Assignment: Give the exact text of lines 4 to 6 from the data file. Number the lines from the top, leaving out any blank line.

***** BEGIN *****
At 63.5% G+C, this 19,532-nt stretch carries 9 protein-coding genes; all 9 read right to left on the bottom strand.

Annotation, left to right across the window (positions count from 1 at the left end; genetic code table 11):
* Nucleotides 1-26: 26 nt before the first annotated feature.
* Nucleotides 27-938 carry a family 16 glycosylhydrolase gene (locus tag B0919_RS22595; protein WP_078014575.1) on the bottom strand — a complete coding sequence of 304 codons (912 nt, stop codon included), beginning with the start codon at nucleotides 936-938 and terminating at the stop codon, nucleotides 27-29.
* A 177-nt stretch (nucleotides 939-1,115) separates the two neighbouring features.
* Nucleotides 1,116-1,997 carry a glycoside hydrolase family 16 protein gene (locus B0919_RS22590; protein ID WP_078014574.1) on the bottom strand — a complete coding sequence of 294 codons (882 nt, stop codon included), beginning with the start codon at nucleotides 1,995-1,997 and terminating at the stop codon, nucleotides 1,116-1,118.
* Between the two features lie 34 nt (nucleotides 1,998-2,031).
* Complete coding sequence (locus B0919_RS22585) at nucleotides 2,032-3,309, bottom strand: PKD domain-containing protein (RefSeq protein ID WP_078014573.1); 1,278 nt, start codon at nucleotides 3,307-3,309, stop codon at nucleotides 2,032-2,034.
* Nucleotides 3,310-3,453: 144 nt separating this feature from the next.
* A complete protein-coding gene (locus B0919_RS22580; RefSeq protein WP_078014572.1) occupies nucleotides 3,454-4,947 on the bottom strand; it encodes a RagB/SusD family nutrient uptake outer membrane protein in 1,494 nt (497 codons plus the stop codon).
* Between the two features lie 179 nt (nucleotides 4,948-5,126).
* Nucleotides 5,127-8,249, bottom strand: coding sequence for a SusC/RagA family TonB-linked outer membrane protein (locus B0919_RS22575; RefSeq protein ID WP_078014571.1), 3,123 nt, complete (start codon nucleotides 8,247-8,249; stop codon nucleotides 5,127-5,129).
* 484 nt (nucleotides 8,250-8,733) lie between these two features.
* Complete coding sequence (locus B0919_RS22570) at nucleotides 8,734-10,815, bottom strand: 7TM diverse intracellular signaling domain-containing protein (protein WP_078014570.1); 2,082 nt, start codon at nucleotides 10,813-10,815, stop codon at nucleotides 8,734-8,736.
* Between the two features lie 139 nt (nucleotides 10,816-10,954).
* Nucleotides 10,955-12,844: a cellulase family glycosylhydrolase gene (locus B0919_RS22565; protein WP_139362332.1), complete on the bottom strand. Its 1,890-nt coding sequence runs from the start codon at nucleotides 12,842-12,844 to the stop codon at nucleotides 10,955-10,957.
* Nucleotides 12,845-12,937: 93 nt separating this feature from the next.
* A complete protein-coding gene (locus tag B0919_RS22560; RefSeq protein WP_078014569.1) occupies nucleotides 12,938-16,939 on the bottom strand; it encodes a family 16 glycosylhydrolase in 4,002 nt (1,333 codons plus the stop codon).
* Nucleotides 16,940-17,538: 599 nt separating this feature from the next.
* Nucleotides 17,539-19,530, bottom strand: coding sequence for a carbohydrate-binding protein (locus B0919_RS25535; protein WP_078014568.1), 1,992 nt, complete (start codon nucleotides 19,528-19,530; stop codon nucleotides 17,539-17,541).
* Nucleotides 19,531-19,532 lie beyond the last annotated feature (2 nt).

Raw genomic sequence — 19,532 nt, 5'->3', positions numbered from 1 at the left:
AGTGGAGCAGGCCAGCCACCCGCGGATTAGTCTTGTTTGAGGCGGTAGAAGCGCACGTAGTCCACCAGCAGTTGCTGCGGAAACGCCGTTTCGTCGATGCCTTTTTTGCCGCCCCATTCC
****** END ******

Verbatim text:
* Nucleotides 27-938 carry a family 16 glycosylhydrolase gene (locus tag B0919_RS22595; protein WP_078014575.1) on the bottom strand — a complete coding sequence of 304 codons (912 nt, stop codon included), beginning with the start codon at nucleotides 936-938 and terminating at the stop codon, nucleotides 27-29.
* A 177-nt stretch (nucleotides 939-1,115) separates the two neighbouring features.
* Nucleotides 1,116-1,997 carry a glycoside hydrolase family 16 protein gene (locus B0919_RS22590; protein ID WP_078014574.1) on the bottom strand — a complete coding sequence of 294 codons (882 nt, stop codon included), beginning with the start codon at nucleotides 1,995-1,997 and terminating at the stop codon, nucleotides 1,116-1,118.